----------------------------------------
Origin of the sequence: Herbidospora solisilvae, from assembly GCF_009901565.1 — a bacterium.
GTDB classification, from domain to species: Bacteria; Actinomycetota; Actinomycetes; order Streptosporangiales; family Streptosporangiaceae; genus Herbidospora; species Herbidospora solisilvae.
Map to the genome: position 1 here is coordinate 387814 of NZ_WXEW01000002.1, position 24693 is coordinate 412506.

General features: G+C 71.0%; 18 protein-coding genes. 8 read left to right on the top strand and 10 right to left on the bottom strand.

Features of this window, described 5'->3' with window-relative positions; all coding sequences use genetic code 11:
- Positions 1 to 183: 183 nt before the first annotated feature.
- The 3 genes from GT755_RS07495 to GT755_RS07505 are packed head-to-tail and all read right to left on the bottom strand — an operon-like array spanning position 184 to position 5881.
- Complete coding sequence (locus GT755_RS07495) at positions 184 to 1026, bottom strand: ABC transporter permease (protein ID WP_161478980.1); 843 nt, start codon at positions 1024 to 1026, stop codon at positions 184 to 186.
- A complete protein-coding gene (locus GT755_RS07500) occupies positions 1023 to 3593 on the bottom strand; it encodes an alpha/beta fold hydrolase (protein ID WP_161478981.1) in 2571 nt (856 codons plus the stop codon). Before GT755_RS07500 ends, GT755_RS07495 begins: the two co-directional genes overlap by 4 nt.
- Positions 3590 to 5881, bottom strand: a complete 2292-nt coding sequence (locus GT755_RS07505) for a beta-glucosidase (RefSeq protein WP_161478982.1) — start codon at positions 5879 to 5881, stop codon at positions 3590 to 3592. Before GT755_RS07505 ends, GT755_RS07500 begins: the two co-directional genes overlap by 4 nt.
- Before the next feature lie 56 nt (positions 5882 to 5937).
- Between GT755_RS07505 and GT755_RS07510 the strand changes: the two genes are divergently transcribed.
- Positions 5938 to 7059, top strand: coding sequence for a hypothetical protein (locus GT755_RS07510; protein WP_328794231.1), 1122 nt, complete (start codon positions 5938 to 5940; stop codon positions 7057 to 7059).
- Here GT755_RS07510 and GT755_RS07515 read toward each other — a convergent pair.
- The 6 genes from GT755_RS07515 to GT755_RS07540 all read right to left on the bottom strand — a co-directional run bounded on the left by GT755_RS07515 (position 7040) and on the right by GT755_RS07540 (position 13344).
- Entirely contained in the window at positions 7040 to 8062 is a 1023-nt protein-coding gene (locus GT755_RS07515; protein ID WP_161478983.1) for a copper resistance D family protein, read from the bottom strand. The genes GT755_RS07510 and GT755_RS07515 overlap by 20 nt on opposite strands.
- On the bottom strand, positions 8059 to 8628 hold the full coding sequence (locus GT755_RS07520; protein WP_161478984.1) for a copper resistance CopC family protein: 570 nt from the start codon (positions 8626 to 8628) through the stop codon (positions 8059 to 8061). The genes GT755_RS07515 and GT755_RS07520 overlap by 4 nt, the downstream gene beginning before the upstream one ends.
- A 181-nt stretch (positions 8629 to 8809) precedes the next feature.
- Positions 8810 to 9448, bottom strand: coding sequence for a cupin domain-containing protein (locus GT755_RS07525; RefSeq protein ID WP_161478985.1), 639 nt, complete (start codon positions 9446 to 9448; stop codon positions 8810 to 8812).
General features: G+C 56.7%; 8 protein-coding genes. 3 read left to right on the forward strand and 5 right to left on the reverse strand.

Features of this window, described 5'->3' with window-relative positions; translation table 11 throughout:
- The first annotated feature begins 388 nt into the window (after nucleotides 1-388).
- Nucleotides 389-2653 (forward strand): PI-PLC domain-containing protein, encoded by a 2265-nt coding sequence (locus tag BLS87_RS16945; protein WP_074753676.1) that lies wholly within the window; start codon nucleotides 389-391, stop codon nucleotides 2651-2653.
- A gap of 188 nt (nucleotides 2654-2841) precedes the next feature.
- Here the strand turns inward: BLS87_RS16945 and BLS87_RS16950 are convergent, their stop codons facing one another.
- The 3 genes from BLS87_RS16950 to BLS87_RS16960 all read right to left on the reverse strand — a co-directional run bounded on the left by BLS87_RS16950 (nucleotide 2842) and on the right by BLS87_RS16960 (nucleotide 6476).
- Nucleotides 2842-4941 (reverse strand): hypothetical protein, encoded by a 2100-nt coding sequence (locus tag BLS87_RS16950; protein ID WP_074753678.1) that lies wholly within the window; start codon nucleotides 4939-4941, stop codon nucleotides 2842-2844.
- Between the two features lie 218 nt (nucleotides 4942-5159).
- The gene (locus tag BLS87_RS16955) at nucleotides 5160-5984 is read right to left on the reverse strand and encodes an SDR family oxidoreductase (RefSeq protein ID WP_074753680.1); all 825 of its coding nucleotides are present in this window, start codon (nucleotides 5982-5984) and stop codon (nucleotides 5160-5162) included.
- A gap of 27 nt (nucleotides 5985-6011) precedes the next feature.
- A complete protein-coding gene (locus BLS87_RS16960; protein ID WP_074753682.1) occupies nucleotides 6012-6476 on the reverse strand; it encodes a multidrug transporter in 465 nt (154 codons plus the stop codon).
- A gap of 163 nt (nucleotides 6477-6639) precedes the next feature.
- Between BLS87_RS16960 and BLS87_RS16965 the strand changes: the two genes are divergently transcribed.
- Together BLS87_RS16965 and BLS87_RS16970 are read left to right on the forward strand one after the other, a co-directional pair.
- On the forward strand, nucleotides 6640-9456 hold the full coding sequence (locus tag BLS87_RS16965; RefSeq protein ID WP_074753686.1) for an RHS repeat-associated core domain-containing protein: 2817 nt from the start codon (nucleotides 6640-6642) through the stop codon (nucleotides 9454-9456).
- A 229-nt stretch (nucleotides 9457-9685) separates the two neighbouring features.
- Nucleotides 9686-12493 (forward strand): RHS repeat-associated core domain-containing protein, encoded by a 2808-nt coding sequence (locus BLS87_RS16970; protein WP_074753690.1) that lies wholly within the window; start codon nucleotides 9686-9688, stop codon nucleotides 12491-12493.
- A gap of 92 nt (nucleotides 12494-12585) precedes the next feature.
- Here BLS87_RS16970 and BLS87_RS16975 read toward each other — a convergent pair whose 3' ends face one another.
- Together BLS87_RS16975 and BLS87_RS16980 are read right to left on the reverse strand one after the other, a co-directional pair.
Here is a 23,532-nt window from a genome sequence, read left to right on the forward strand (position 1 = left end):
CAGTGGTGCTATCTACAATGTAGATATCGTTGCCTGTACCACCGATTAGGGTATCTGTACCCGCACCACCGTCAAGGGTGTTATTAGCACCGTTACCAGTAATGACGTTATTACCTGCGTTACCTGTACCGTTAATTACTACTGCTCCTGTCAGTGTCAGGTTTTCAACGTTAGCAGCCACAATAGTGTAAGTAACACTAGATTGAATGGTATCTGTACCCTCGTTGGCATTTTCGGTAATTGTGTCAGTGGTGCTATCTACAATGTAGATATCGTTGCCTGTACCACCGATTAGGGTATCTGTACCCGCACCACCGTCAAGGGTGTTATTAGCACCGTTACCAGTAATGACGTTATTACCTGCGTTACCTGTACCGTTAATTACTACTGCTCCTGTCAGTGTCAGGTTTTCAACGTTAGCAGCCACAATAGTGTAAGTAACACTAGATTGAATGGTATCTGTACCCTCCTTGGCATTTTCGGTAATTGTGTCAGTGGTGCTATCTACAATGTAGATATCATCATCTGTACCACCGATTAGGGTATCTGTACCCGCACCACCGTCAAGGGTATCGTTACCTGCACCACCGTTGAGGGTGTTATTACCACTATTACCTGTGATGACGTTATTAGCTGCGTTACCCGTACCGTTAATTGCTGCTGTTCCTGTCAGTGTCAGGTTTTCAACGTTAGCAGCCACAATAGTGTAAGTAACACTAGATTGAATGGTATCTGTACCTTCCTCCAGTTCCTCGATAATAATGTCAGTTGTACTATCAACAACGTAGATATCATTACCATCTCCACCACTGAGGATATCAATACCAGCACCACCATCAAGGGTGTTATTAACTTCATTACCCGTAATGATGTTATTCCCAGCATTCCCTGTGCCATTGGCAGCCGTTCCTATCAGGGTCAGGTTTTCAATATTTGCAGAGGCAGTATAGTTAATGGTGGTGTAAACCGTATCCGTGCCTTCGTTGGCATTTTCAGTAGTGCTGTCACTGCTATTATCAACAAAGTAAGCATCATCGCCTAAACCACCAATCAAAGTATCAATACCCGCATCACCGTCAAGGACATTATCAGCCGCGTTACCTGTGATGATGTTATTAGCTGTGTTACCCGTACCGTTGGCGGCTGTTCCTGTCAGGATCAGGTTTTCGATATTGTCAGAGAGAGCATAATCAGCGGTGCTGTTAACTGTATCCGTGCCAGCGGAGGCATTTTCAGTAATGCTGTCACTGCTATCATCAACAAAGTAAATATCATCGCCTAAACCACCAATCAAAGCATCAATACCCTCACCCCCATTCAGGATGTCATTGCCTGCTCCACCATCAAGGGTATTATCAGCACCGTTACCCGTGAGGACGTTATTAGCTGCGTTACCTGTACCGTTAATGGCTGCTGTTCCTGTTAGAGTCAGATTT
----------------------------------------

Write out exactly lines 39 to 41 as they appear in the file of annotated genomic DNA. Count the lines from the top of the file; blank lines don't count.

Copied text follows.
- Here BLS87_RS16970 and BLS87_RS16975 read toward each other — a convergent pair whose 3' ends face one another.
- Together BLS87_RS16975 and BLS87_RS16980 are read right to left on the reverse strand one after the other, a co-directional pair.
Here is a 23,532-nt window from a genome sequence, read left to right on the forward strand (position 1 = left end):